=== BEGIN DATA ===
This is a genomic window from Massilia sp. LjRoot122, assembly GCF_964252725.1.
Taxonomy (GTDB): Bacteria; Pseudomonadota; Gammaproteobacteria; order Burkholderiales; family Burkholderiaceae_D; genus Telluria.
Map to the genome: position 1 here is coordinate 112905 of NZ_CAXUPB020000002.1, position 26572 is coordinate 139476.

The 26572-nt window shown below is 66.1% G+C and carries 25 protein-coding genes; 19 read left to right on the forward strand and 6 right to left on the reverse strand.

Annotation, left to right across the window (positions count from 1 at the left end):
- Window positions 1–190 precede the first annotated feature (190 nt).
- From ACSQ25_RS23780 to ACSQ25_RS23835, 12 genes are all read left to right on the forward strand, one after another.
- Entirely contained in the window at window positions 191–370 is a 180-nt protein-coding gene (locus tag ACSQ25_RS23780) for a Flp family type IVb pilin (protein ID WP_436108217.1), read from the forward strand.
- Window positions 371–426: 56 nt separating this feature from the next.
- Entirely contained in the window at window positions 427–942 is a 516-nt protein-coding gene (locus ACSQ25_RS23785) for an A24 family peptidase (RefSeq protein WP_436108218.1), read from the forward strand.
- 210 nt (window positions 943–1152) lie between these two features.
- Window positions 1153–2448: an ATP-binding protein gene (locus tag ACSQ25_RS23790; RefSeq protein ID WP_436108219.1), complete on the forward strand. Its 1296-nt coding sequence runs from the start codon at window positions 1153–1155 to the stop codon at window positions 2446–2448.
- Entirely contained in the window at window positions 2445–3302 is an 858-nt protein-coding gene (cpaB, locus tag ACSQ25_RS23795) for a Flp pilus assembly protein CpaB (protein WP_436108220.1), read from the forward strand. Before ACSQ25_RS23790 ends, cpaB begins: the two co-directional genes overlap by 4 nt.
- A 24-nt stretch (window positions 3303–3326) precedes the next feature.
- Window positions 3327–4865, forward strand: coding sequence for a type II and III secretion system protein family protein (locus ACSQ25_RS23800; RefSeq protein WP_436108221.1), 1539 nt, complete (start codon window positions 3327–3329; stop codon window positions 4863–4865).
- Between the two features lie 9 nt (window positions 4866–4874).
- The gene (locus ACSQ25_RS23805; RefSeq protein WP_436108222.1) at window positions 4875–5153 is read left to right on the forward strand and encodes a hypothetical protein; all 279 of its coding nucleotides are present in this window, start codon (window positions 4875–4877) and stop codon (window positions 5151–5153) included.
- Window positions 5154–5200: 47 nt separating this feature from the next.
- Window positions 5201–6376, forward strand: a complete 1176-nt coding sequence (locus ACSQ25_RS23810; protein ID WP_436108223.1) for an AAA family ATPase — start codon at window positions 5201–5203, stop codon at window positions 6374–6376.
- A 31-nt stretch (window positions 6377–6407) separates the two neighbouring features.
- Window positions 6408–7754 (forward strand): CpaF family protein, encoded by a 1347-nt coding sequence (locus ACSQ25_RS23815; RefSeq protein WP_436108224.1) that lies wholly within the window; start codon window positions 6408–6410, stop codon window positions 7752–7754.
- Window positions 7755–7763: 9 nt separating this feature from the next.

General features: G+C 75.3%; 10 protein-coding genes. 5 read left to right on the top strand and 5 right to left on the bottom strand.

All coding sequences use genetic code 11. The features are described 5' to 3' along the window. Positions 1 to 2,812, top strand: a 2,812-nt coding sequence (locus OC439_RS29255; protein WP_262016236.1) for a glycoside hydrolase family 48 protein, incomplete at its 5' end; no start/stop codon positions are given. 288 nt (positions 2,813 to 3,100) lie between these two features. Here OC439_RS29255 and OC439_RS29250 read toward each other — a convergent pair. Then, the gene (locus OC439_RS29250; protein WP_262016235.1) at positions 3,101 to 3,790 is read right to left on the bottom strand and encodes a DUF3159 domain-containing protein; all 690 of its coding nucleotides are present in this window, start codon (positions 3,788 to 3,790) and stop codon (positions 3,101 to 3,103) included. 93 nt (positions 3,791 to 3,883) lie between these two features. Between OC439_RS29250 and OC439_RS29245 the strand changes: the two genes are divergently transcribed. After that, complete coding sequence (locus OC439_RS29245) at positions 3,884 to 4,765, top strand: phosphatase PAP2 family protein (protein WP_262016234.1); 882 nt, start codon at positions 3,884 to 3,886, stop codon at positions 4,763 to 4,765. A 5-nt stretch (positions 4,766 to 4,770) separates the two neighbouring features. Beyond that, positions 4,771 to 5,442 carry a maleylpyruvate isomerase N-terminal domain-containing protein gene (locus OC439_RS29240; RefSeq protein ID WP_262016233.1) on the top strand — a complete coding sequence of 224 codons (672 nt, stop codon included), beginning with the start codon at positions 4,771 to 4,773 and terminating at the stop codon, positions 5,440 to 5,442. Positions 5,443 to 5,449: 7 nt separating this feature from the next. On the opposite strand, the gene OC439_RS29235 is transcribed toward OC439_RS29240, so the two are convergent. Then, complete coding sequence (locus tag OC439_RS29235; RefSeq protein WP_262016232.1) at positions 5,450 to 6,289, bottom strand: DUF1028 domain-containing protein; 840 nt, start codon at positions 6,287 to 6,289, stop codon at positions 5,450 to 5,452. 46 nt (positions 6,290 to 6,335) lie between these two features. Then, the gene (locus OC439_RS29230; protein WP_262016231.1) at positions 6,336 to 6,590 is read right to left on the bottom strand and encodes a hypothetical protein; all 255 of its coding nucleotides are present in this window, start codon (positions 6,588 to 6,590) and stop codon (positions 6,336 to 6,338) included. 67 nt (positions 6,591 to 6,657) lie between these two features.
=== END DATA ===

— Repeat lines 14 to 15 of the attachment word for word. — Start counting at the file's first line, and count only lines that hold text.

- A 24-nt stretch (window positions 3303–3326) precedes the next feature.
- Window positions 3327–4865, forward strand: coding sequence for a type II and III secretion system protein family protein (locus ACSQ25_RS23800; RefSeq protein WP_436108221.1), 1539 nt, complete (start codon window positions 3327–3329; stop codon window positions 4863–4865).